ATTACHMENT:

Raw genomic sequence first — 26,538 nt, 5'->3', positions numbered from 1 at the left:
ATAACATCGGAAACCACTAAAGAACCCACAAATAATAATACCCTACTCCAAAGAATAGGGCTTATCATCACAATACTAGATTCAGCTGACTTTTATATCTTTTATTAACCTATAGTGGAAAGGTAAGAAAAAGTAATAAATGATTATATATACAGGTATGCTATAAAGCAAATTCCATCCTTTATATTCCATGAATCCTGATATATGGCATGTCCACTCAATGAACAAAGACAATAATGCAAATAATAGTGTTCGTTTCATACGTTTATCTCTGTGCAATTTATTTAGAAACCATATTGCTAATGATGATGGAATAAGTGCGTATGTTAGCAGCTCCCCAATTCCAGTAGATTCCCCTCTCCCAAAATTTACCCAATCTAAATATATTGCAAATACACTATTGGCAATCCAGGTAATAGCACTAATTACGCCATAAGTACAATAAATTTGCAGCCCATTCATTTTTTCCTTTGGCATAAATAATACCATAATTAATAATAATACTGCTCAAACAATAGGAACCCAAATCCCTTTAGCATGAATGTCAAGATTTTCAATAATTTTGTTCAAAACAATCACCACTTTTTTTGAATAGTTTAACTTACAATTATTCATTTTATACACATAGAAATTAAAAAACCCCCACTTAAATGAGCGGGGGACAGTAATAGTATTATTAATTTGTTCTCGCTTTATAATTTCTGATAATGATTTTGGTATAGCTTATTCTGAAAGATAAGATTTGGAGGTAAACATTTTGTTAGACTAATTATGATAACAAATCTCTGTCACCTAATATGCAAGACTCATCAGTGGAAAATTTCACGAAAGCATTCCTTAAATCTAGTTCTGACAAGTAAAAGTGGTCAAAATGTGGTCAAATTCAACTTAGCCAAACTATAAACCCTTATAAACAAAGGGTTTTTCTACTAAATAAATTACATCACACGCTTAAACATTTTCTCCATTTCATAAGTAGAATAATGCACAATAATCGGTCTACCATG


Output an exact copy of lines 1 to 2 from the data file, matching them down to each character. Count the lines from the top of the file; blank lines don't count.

Raw genomic sequence first — 26,538 nt, 5'->3', positions numbered from 1 at the left:
ATAACATCGGAAACCACTAAAGAACCCACAAATAATAATACCCTACTCCAAAGAATAGGGCTTATCATCACAATACTAGATTCAGCTGACTTTTATATCTTTTATTAACCTATAGTGGAAAGGTAAGAAAAAGTAATAAATGATTATATATACAGGTATGCTATAAAGCAAATTCCATCCTTTATATTCCATGAATCCTGATATATGGCATGTCCACTCAATGAACAAAGACAATAATGCAAATAATAGTGTTCGTTTCATACGTTTATCTCTGTGCAATTTATTTAGAAACCATATTGCTAATGATGATGGAATAAGTGCGTATGTTAGCAGCTCCCCAATTCCAGTAGATTCCCCTCTCCCAAAATTTACCCAATCTAAATATATTGCAAATACACTATTGGCAATCCAGGTAATAGCACTAATTACGCCATAAGTACAATAAATTTGCAGCCCATTCATTTTTTCCTTTGGCATAAATAATACCATAATTAATAATAATACTGCTCAAACAATAGGAACCCAAATCCCTTTAGCATGAATGTCAAGATTTTCAATAATTTTGTTCAAAACAATCACCACTTTTTTTGAATAGTTTAACTTACAATTATTCATTTTATACACATAGAAATTAAAAAACCCCCACTTAAATGAGCGGGGGACAGTAATAGTATTATTAATTTGTTCTCGCTTTATAATTTCTGATAATGATTTTGGTATAGCTTATTCTGAAAGATAAGATTTGGAGGTAAACATTTTGTTAGACTAATTATGATAACAAATCTCTGTCACCTAATATGCAAGACTCATCAGTGGAAAATTTCACGAAAGCATTCCTTAAATCTAGTTCTGACAAGTAAAAGTGGTCAAAATGTGGTCAAATTCAACTTAGCCAAACTATAAACCCTTATAAACAAAGGGTTTTTCTACTAAATAAATTACATCACACGCTTAAACATTTTCTCCATTTCATAAGTAGAATAATGCACAATAATCGGTCTACCATG